Ogden House was performed.

Following P. D. Muma as chief of department came Ralph Guennella,
fourth, R. D. Amy; fifth, P. Lacy; sixth, John L. Templeton. Mr. Temple-
ton was in at the close of the volunteer and inauguration of the pay depart-
ment. With the completion of the waterworks the old volunteer department,
with its many pleasing association, passed away, and while Mr. Johnson and
Mr. Muma, the two first chiefs, are still living, their successors, Guennella,
Amy, Oliver and Lacy, have passed away, as well as Engineers Savage and
Homer, and Drivers Morrison, Voorhis and Neely and many of the others,
officers and rank and file.

As chief in '84-85, C. D. Walters succeeded Templeton. In '86-7 Temple-
ton succeeded Walters and again in '88-89 Walters became chief, to be suc-
ceeded by F. R. Levin during '90 and '9-1. Charles Nicholson served as chief
during '92-93-94, after which John Templeton served during '95-96-97, to be
succeeded by John Bates during '98-99, when John Templeton was returned
and served during 1900-01-02-03. when Charles Nicholson was again appointed
and served two years, when R. W. Jones was appointed and served until 1907,
when Charles Nicholson received the appointment and at Ibis writing, 1907, is
serving in the capacity of chief.

This department has been noted for its efficiency, but in many instances
has been handicapped from failure of pressure, owing to mains being too small
at a distance from central part of city, also by the great extent of territory
and unpaved streets.

The department at this writing | L907), consists of chief. Charles Nichol-
son; superintendent of alarm, James Bradley, and twenty-two men stationed
as follows:

No. 1, South Main street and Eighth avenue, with four men, hose wagon
and team. A. Telfer, foreman.

No. 2, West Broadway and Twentieth street, four men, hose wagon and
team. Charles Matheson, foreman.

No. 3, intersection of North Main and Bryant, five men, combination hose
wagon, also chief's wagon. Frank Hitchcock, foreman.

No. 4, Upper Broadway, six men. hose wagon and hook and ladder truck.
Foreman, C. Hough.

No. 5, Eighth street and Nineteenth aveaue, three men, chemical engine
and team. Foreman, Charles Withrow.

It is doubtful if a more efficient department can be found in the state.


Of music, previous to the" coming of the Mormons, nothing is known.
They, however, were a music-loving people and it entered largely into all their
entertainments. But as the most talented of their musicians followed the


great body to Utah, we find but few that stayed behind on the coming of the
Gentiles. Of these, Fred Lord, James Orton, Robert Russel, John Clark and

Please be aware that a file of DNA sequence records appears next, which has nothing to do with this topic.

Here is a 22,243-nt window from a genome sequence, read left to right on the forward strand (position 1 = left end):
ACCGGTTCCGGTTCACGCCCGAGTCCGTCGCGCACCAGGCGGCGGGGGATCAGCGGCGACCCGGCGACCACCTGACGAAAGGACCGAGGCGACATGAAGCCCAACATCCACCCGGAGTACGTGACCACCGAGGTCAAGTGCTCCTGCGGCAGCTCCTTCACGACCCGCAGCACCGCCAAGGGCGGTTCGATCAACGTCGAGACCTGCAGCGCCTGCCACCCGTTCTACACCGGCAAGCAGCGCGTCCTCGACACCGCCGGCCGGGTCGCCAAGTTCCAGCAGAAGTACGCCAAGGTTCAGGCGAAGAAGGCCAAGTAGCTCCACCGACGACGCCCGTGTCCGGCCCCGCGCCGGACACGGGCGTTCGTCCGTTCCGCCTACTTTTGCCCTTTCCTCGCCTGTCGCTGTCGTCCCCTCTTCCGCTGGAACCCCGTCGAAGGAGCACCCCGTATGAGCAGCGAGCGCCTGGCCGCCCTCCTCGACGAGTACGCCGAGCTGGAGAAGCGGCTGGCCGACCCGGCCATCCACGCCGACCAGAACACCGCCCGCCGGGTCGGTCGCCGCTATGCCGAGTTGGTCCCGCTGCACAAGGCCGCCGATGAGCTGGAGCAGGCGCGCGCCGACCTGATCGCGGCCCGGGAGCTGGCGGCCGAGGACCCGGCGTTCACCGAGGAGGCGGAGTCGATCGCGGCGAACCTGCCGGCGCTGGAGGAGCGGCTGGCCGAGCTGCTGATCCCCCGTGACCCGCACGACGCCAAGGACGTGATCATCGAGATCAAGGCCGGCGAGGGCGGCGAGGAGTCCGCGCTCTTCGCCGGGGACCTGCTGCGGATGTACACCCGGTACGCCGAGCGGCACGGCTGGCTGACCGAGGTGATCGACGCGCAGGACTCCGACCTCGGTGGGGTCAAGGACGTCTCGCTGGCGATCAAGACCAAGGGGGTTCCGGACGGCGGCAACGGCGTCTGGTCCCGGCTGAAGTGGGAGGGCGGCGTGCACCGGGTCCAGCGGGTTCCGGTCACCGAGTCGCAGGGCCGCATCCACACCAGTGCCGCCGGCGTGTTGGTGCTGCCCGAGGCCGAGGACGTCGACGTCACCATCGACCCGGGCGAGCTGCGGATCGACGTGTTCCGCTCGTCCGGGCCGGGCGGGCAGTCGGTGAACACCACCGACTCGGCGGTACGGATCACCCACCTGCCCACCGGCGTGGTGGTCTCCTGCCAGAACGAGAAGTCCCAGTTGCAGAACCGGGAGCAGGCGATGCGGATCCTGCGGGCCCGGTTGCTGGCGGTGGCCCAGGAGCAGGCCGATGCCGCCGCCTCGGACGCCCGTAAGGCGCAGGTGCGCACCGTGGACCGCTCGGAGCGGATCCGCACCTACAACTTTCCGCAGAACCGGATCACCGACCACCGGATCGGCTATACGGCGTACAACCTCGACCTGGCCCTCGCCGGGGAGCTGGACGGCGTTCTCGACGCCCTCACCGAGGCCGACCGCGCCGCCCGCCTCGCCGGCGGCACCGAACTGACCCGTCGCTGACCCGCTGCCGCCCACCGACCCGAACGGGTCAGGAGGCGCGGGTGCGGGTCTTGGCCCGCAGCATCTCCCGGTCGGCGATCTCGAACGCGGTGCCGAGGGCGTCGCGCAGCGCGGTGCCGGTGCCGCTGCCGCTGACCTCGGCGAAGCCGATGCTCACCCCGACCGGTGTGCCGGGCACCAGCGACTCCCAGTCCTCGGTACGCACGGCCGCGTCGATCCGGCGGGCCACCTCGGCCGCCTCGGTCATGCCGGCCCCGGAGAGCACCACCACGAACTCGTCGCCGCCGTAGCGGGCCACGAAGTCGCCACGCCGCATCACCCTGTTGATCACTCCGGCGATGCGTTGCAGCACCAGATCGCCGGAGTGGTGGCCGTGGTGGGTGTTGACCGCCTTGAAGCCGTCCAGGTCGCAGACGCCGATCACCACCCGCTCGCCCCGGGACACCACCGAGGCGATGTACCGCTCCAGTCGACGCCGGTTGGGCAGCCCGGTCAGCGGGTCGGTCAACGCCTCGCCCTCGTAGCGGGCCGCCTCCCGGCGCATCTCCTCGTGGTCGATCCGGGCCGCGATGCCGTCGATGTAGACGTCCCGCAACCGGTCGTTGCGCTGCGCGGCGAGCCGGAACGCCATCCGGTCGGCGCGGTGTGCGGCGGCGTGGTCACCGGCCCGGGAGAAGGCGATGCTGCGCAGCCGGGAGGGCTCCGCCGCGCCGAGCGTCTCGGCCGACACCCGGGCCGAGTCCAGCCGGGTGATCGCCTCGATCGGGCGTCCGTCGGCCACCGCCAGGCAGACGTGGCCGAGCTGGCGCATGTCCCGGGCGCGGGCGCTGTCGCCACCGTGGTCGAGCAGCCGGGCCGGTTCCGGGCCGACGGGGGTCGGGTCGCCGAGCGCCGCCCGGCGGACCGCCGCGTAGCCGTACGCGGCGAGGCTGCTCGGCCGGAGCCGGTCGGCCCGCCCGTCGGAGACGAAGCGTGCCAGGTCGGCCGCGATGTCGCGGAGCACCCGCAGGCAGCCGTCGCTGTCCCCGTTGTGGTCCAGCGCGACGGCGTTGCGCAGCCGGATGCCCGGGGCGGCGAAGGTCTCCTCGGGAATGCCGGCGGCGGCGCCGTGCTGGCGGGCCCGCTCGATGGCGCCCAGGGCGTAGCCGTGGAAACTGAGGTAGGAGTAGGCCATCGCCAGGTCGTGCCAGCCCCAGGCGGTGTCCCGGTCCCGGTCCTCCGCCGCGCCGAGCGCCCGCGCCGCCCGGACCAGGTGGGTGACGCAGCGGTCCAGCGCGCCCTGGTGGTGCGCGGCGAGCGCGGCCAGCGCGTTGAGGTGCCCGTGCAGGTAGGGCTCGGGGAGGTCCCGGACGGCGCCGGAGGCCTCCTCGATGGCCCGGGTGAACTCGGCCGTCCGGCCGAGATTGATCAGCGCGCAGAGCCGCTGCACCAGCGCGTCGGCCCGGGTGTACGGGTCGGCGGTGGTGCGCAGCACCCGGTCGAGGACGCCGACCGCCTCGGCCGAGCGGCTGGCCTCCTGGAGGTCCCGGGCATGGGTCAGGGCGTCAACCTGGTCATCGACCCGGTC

a Mr. Wagner, although not schooled, produced pretty fair music for the
social gatherings. The first named was killed in 1854, but the others did duty
as a quartette for some years : Jas. Orton as first violin ; Mr. Russel, second ;
Mr. Wagner, clarionet and Mr. Clark, bass. The following year, '55, D. W.
Griffey appeared, and although it is doubtful if he ever took a lesson, as a
performer on the flute or piccolo he was a phenomenon, but like many artists,
was of a roving disposition, of irregular habits, and died prematurely. In
185S C. C. Kuhn organized and instructed the first brass band. The members
of this band were "Up Town" men, and the rivalry between the two parts
that has been noticed elsewhere then existed, and another was organized the
following year, "Down Town." This also was taught by Prof. Kuhn. He
had brought it up until it could perform plain pieces creditably, when he was
taken sick and died. The band acted as pall bearers at his funeral. Some
years after, a brother came and wished to find the grave, and strange as it
may appear, not one could remember where he was buried. At that time
the ground was not platted. The old sexton was gone, and like the grave of
Moses, "No man knoweth the place thereof unto this day."

During '56 Miss Annie Van Arnam came among us. She was gifted with
a charming soprano voice, and captivated her audience every time. She also
captivated Judge W. C. James, and their eldest daughter inherited her mother's
talent and later achieved fame in opera.

Fanny Kellogg was another bright star of home growth, but left here for
a larger field.

After the death of Prof. Kuhn, the bands became demoralized for a
time. Finally a teacher named Minkler got the fragments of the two together
and for a time we had a tolerable band. About this time we received an
addition in the person of James Madden, a cornetist who made his home here
and became a reliable member for many years. Joseph Mueller appeared.
A more extended notice of him will be seen in another part of this history.
Prof. Powell came about '70; was a fine teacher and performer on the piano,
and for a time was associated with Mr. Mueller. W. H. Goff appeared about
'68 and getting the straggling musicians together, organized a pretty good